Culture

Algiers

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Somehow it was apt that Algiers took the stage as Storm Ciara took its toll on the country. Inside, the brave, the curious and the devoted were treated to a devastating live set, which drew heavily from their new album There Is No Year.

The opening punk blast of “Void” set the tone; resplendent under the neon red strip lights, the band tore through a diverse set list with absolute command. The band acted as one supremely powerful entity, locking in and out of searing dance grooves and discordant noise sequences with consummate ease.

Power from Below

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If anyone needs extra motivation for another five years of the Tories, Motihari Brigade will put your marching boots on in Power from Below.

Named after the Indian birthplace of George Orwell, their call to action is standing up to power through their own Orwellian “thoughtcrime” music.

The album begins with the cry that everything will stay the same “until people take the power” and ends with a poignant message in “Waiting for the Revolution” that “We are on our own but we are not alone”.

Land of No Junction

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Melancholic ethereal vocals reminiscent of Sharon Van Etten, with wandering guitar picks and Courtney Barnett-esque bass provide an arresting balance as the Irish songwriter’s debut album opens.

The unexpected introduction of a late 60s psychedelic sound, the chord progressions with the bend of 7ths, floating flute and jagged touch of the strings over the top lifts the mood.

Themes of a woman finding herself at a crossroads in life, there is a longing for more agency, but with resigned understanding that we don’t have it.

Greed

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Greed stars the actor Steve Coogan in a comic take-down of the world of the top one percent. It’s based around a retail boss’s 60th birthday party at his private villa on the Greek island of Mykonos,

The film nominally features the fictional Sir Richard “Greedy” McCreadie. But it’s all about Sir Philip Green. He’s the Topshop supremo who accrued fabulous wealth as he waded through a series of profitable financial manoeuvres and then devastated thousands of lives as the reality led to collapse.

Pacita Abad: Life in the Margins

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This is the first UK showing of ‘Life in the Margins’ by Pacita Abad, a worldwide recognised multimedia artist of the past 30 years; and how lucky we are in Bristol to host this fantastic debut to the country.

Spike Island’s bare, open studio creates the perfect space for Abad’s large tapestries. They burst with complex and loud colour, varying from story-telling portraits to abstract prints, heavy in cultural references through colour, shape and technique.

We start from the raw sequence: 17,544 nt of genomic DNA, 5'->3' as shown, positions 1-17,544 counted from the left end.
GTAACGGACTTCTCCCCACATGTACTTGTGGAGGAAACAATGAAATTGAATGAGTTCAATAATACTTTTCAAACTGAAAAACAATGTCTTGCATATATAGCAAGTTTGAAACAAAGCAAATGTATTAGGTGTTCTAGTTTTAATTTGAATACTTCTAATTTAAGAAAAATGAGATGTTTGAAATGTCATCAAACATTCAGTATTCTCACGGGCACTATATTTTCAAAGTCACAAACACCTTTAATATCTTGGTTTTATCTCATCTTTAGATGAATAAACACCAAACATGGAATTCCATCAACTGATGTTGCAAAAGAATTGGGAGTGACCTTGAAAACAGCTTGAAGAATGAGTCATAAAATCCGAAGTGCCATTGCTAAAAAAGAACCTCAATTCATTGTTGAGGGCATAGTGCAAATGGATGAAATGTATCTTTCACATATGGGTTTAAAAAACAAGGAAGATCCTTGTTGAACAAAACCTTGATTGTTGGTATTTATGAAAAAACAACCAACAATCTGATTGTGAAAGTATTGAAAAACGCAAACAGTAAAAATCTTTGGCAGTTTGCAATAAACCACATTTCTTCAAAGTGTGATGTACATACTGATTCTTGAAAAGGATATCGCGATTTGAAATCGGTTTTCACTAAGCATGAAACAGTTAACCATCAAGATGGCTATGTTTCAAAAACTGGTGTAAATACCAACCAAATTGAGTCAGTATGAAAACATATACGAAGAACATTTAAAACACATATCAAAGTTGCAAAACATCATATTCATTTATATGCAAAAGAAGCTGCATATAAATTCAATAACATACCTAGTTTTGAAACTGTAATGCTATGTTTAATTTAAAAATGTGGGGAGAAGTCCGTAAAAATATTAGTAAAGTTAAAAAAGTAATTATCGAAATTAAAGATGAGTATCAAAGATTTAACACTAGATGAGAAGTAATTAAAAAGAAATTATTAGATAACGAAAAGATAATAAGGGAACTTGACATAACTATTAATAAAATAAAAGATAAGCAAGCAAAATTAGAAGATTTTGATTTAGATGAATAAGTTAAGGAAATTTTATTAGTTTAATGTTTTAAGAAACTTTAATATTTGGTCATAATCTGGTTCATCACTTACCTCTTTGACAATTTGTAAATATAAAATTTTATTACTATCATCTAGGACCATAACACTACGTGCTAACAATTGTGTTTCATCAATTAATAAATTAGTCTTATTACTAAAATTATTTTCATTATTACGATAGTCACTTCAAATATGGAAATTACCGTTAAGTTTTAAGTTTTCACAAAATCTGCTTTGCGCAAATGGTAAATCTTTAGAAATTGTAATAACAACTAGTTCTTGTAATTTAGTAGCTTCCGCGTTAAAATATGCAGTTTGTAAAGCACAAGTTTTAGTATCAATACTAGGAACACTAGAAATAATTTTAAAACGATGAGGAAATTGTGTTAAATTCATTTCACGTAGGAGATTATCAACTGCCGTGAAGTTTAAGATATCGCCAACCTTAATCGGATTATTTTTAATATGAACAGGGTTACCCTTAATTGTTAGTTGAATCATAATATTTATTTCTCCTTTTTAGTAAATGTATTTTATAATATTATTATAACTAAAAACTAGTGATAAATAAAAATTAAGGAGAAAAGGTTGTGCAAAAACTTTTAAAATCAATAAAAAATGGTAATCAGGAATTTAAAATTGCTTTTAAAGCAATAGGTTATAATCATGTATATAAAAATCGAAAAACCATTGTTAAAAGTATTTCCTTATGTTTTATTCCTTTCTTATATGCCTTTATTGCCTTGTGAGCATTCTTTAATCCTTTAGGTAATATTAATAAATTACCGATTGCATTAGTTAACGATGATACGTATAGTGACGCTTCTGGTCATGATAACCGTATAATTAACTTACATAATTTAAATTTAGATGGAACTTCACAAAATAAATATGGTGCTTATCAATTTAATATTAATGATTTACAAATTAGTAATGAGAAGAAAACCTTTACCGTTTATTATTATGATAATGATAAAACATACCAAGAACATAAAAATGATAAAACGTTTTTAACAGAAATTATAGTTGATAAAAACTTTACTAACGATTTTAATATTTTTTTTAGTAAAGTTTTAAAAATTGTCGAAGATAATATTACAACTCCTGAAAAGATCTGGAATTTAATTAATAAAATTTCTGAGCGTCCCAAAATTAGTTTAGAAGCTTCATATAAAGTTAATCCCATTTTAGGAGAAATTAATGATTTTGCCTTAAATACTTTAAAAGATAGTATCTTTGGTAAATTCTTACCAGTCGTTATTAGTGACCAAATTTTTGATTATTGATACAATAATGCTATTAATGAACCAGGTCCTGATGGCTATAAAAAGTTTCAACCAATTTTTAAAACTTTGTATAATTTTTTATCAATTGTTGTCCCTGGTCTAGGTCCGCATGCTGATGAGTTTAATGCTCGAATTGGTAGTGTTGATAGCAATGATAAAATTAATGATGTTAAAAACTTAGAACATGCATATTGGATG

Born to Manifest

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Born to Manifest

Born to Manifest is the latest dance work by the acclaimed choreographer and performer Joseph Toonga and his company Just Us Dance Theatre. A hip-hop piece for two dancers (Toonga and Dani Harris-Walters), it is a powerful, invigorating, enraging and almost unbearably moving evocation of the experience of young black men in Britain.

As a performing arts critic, I see a lot of stage works. Consequently, I hope, I have developed a strong sense of the difference between cheap sentiment and the real deal.

Five Things to do or see this month

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Studio Ghibli films on Netflix
Released on Netflix through February, March and April
A host of animated films from Studio Ghibli are now on Netflix, with more coming over the next couple of months. The first seven to stream include the classics My Neighbour Totoro, Castle in the Sky and Kiki's Delivery Service, but also some less known films such as Ocean Waves and Only Yesterday. Hours of beautiful, funny and moving animation.

Fates Worse than Death

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Here is an album about change – a perceived uncontrollable change and the despair at seeing the world around you crumbling. Singer Sam Treber’s anger at gentrification of his hometown Pittsburgh is put in longing terms; he misses hearing a neighbour sing through the wall who has since been priced out of the area. While others complain he should write songs about lost love and friends, he can’t see past the cracks in the ceiling growing larger, nor how capitalism swallows up communities into desirable postcodes.

Bubba

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Despite the digital art form, Bubba is brimming with old-fashioned musical ability. The second full-length release from Haitian-Canadian producer Louis Kevin Celestin has an ever-evolving sound of swung, syncopated rhythms, hip hop beats and woozy house grooves.

Kaytranada’s music is constructed drums-first with complex patterns in percussion that twist and turn, layering synths and vocals with intricate brushstrokes. Each track takes the listener in a totally new direction, from the beat-switching “10%” to 80s-inspired “Midsection” to sultry house number “What You Need”.

Limbo

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London-based Irish poet Sinéad O’Brien ended 2019 giving us a gift of pure punk poetry darkness with her single “Limbo”, the follow-up to her release A Thing You Call Joy.

On my commute watching London go by, O’Brien’s transfixing sound lulls me with her musings on death, drugs and life. It is utterly soothing, and a great addition to her work including debut EP, A List of Normal Sins. Airy guitar riffs and solemn beats are offset by a catchy chorus and I can’t help but find myself pressing repeat again and again.

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